Thus, this book highlights some unique ideas on the topic of black swans:

  • You can’t predict WHEN a black swan incident will occur. If you could, it’s not a black swan. People would prepare for it, and it would have no drastic effects. You can’t determine the next stock market crash from the last two years of data. Like a turkey can’t predict from experiences in its caged (or “cage-free”) environment when it’ll become a family-cherished meal.
  • Black swan occurrences are often “under-predicted” by most “experts” (a term that the author likes to truly emphasize on). Most economists utilize standard textbook probabilities, the most popular being the Gaussian curve. While it is useful for physical limitations (body shape, particle physics occurrences, etc), it does not apply to economic limitations (personal salary, book/movie sales, stock prices, etc.).
  • Luck plays a major role in winners and losers. While you can study all the successful start-up big-shots and CEO multi-millionaires of the world, no one studies the graveyard of millions of untold stories from failing enterprises and garage band enthusiasts. And if you studies both, you would find the same characteristics in both parties. Confidence. Determination. Charisma. I’ve read many excellent books in my lifetime, but why did Harry Potter get so much attention? In most cases, it’s about being in the right place at the right time which separates success and failure.
  • Beyond Harry Potter, there isn’t a long list of books that even come close to its level of popularity. In the world of global commerce and digitization, the market has become a winner-takes-all concept. One person/group gets all the sales, while the others flounder. Writers, musicians, actors, (starving) artists? And once in the system, advertisement can keep the momentum and drown all others out except for a few major competitors (Coca Cola vs. Pepsi / Starbucks vs. Tim Hortons / NSync vs Backstreet Boys [yes, it’s kind of a stretch]).

The book is divided into thirds. The first part is mostly focused on mental and psychological theories that drive the massive impacts black swans have (due to their unexpectedness). However, this was the section that I remember the LEAST about. Due to his philosophical background, the writing style was personally hard to follow. With addition to the additional sarcasm and relatively boisterous approach (in terms of both word selection and objectives), I spent the first 100 pages calibrating to this style, learning to absorb his work efficiently.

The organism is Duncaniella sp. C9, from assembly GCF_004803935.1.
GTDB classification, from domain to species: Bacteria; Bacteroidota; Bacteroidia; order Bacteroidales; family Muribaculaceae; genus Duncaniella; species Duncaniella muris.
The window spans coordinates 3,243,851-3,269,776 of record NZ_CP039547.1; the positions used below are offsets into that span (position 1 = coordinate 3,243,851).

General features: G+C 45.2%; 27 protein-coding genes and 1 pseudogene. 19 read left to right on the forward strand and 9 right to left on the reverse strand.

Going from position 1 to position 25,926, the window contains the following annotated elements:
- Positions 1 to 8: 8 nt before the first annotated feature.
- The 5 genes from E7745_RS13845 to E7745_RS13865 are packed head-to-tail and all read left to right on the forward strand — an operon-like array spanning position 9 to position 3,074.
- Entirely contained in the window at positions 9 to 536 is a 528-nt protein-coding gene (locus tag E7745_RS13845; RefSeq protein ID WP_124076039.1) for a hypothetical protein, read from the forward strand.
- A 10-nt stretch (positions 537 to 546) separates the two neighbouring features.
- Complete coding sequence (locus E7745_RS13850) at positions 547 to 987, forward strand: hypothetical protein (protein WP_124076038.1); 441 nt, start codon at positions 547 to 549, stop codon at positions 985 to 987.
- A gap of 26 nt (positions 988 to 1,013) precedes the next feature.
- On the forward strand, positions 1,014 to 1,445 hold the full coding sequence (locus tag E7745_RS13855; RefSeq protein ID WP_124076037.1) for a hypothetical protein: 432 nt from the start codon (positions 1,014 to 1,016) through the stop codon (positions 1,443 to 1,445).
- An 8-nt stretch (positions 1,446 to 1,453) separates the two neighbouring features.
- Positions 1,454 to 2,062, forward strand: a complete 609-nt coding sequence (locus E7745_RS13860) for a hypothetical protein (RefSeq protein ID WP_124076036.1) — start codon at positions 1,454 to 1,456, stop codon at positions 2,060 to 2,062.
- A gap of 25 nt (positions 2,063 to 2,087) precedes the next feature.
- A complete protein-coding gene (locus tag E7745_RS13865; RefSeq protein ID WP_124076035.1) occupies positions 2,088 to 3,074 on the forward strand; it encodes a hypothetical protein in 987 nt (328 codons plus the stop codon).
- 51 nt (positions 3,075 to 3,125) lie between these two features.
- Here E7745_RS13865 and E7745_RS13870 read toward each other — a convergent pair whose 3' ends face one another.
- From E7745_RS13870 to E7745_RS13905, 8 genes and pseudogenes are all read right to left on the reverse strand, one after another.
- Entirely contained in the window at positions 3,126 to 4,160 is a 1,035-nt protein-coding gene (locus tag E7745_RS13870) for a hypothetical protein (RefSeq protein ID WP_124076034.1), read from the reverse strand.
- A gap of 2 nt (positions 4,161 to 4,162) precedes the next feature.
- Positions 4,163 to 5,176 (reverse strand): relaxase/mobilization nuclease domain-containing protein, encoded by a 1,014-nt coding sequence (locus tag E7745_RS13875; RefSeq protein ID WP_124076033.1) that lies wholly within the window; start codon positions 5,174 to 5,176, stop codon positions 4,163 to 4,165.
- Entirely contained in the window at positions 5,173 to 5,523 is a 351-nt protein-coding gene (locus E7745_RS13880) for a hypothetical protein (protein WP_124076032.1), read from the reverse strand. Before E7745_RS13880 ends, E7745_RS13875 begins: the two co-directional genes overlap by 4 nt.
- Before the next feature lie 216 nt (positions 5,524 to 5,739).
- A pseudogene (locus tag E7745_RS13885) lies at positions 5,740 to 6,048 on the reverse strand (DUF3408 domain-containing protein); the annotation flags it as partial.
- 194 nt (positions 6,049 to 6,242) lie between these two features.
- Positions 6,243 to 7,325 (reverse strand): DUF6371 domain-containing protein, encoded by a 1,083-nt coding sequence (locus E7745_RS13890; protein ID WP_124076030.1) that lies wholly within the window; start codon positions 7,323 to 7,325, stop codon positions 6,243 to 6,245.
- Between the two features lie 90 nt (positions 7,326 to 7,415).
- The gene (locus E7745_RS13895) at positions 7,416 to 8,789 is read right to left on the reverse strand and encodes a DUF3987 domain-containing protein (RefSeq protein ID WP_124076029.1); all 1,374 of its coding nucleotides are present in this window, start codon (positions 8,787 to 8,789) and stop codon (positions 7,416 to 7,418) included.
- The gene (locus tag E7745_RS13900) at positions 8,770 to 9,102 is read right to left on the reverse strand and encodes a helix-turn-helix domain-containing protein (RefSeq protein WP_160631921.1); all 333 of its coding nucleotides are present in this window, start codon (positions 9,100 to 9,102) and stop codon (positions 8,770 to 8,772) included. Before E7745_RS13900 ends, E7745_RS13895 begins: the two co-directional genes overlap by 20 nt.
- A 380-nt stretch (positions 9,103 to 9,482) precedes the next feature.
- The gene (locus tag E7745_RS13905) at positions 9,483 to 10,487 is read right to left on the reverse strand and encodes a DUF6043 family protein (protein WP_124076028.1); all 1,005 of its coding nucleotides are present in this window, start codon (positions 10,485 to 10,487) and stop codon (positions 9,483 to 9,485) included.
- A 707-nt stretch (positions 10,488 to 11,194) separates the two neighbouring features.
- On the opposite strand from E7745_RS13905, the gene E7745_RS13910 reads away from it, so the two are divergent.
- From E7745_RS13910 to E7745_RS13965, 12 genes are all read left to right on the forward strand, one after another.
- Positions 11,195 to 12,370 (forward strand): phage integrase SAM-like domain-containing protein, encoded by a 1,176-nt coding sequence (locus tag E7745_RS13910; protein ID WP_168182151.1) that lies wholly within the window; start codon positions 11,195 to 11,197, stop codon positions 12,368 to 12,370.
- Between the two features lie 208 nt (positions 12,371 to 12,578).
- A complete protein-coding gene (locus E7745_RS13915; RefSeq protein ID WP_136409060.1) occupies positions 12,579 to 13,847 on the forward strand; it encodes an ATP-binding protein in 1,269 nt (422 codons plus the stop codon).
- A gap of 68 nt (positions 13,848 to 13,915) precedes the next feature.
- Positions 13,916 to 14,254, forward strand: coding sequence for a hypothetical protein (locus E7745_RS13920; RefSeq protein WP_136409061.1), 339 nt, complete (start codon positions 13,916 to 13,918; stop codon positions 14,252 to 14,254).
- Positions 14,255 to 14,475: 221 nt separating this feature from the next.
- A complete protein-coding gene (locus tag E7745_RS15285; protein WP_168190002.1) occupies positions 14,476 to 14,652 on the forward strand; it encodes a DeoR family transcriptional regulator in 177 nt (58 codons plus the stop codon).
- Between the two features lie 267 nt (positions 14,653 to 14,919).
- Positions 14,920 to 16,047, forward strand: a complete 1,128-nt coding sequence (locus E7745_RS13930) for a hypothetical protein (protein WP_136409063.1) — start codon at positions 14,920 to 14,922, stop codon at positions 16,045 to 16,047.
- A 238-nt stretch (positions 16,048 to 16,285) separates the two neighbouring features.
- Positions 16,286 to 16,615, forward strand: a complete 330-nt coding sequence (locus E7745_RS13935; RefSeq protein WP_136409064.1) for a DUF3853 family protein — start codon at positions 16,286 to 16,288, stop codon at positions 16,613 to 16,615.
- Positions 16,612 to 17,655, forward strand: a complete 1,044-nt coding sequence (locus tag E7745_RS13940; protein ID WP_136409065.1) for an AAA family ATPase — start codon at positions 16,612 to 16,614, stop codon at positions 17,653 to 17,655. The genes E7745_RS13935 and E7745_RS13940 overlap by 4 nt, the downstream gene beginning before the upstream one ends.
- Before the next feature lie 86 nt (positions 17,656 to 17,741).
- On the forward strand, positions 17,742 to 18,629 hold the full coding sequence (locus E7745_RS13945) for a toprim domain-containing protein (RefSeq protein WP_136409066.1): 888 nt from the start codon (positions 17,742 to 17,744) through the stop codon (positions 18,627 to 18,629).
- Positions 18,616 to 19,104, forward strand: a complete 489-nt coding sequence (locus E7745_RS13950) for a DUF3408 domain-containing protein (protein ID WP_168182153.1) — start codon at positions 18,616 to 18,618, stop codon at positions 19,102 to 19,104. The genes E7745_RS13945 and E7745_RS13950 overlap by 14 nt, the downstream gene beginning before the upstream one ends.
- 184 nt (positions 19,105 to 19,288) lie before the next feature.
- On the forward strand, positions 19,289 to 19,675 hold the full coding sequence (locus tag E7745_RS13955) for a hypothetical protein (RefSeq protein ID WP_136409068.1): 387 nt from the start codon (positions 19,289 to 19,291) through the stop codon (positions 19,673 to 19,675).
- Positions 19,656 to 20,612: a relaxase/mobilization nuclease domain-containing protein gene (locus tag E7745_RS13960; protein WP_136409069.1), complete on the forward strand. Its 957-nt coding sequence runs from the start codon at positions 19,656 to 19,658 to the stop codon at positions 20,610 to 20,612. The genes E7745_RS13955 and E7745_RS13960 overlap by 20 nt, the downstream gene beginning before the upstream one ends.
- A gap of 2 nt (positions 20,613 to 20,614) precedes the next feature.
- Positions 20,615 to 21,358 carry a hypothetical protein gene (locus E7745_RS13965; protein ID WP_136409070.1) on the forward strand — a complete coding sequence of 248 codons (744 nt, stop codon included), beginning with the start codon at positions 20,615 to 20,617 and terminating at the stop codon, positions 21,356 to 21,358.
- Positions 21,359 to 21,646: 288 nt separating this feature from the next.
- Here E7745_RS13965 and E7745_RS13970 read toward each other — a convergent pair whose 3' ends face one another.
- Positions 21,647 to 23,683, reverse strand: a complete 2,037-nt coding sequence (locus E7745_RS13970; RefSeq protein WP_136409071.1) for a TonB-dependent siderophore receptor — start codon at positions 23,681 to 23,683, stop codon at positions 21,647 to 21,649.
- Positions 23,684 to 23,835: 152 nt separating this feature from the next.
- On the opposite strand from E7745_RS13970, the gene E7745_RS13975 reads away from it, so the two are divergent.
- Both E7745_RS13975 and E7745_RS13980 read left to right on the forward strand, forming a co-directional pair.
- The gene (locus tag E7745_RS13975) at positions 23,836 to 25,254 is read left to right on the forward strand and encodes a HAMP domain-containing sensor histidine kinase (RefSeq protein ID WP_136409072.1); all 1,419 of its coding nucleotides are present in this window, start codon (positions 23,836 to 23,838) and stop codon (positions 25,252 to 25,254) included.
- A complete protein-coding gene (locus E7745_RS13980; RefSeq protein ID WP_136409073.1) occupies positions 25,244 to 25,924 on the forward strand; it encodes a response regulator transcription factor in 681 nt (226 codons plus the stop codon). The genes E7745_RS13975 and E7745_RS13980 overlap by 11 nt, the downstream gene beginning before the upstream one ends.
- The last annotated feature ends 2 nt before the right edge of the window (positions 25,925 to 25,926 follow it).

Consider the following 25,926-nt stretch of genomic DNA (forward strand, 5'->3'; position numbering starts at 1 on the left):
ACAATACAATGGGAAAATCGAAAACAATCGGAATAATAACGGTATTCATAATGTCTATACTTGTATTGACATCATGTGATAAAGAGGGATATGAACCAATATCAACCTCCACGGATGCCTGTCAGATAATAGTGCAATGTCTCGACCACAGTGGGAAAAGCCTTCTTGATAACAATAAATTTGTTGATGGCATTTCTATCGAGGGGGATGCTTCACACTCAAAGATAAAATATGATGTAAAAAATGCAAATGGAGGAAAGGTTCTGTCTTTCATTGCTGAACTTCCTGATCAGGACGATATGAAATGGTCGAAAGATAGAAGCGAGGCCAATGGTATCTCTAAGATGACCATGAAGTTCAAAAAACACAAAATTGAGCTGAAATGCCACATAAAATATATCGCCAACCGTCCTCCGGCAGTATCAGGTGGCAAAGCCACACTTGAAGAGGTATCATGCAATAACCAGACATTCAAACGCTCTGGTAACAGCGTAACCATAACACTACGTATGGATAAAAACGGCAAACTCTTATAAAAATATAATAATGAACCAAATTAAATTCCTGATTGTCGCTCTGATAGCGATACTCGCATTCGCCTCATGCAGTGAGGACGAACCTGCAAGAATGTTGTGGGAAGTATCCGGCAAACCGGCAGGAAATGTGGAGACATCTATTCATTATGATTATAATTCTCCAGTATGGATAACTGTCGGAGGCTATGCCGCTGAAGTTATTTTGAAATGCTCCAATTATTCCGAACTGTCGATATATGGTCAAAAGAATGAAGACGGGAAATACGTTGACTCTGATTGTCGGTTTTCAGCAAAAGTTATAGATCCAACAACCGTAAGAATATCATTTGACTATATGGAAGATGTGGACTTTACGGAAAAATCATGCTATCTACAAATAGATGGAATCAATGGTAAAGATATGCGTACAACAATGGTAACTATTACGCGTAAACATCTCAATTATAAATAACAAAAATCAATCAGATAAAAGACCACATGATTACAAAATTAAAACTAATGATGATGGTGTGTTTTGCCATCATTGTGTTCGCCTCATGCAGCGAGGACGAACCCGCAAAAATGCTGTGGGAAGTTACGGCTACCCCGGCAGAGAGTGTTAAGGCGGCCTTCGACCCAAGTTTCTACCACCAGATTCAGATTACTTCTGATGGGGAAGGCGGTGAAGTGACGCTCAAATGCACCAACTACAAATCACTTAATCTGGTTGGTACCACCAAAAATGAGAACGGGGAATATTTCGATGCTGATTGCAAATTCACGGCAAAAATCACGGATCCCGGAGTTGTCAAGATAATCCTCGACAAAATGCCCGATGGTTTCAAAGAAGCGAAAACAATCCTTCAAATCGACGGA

The second and third sections deal more with business theory and practice with some overflow of ideas from the first segment. The lines between each section were quite gray (like it didn’t have specific chapters or sections). But more importantly, it personally felt like there wasn’t much of a flow in general. It felt more apparent as I approached the end of the book, so I believe its there is one IF you look deep enough. But you can easily be misguided into feeling like you’ve bought a book on random though exercises.

It’s as if you’re looking at a reflection of an object from collection of broken mirror shards. Due to the randomness of the mirror shard orientations, it takes a bit to take in the information before one can imagine the full picture.

But this is what makes the book unique. The author doesn’t write in a style that editors would desire, in order to help maximize book sales. If he did, he would be selling his soul to those believing in Mediocristan (the world of black swan non-believers) and contradict the main point of his book entirely.

So while you may never be able to truly prepare for a black swan, the best way to strive living in the world of Extremistan (our world with black swans) is to keep your eyes open and stay flexible. Become familiar with what you truly have control of and don’t become too dependent on external factors.

And don’t run for trains. In the case of life’s possible outcomes, it’s only painful if you’re chasing an almost improbable expectation to catch a ride on.


Note: I plan to read at least one more book of his in the future (Antifragile). It’s also a bigger book, so it’ll be an experience. Hopefully, I’ll have a better understanding of the author and his method or writing afterwards.

Life at the Speed of Light [Book Review]

I love the idea of biological engineering. I (wish to) believe it is the next, upcoming scientific revolution after the dot com and big data achievements that we are experiencing even today still. In actuality, the big data revolution didn’t do too much to the economy, in relation to the previous revolutions, due to it’s lack of physical products created; it more digitized and improved our knowledge and efficiency on already available technologies. But it’s still awesome.

But what if we could truly program biological machines to do our bidding. What if instead of conducting multiple chemical syntheses to create a pharmaceutical drug, we can tell a bacteria to do it instead? We can change a bacteria’s DNA to create function specific enzymes which help create the drug at a fraction of the required energy costs. Just feed the bacteria sugars and nutrients in a test tube, wait a few hours, and distill the compound afterwards. If we can do that with penicillin from fungi, what stops us from doing it for all chemicals (within reason, of course).

And it’s not just limited to chemical synthesis. Using controlled viruses and DNA-targeting proteins, we can eliminate genetic diseases enhance specific traits in already growing organisms. “Bio-machines” could even introduce more or even enhanced versions of mitochondria into our muscles.